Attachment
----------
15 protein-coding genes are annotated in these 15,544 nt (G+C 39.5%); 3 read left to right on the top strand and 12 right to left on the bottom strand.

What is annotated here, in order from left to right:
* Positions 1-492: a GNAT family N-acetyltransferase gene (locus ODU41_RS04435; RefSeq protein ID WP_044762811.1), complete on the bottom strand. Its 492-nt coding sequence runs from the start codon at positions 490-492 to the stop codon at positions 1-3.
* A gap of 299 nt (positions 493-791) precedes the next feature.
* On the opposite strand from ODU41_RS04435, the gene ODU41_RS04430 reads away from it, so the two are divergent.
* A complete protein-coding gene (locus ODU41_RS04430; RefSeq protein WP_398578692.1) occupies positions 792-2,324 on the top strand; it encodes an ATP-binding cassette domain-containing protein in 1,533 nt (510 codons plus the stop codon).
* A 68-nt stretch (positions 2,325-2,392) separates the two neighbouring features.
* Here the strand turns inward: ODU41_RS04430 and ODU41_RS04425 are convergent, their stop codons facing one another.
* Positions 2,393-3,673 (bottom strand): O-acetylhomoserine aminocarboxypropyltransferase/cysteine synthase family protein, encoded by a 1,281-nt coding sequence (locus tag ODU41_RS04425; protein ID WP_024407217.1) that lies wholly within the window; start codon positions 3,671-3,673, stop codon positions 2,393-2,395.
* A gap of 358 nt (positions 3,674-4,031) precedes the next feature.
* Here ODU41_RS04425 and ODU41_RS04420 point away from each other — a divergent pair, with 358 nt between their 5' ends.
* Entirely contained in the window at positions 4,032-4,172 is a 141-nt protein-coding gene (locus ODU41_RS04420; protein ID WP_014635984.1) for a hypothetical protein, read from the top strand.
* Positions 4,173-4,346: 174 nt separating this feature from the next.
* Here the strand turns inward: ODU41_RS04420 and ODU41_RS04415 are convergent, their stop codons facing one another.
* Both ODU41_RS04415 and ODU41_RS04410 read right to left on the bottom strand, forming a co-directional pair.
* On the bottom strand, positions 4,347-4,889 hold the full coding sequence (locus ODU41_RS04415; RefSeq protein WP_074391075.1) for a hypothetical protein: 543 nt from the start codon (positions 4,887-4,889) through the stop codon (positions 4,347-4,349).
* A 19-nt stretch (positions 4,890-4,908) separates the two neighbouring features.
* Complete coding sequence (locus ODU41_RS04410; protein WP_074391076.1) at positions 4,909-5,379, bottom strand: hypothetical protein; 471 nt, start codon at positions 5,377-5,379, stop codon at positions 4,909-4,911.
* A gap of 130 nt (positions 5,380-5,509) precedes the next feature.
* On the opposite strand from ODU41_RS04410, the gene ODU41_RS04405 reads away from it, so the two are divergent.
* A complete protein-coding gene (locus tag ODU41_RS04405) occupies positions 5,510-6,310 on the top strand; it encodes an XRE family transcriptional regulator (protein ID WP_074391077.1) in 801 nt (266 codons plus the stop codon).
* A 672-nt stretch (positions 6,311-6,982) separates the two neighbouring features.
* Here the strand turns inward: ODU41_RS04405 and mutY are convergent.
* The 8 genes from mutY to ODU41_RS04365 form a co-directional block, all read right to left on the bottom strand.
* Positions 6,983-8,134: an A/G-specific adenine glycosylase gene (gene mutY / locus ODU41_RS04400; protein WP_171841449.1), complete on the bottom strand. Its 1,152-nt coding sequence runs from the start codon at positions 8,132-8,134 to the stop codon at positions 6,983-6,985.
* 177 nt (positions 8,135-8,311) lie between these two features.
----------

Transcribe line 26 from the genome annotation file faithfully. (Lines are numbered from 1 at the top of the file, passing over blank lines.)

* 177 nt (positions 8,135-8,311) lie between these two features.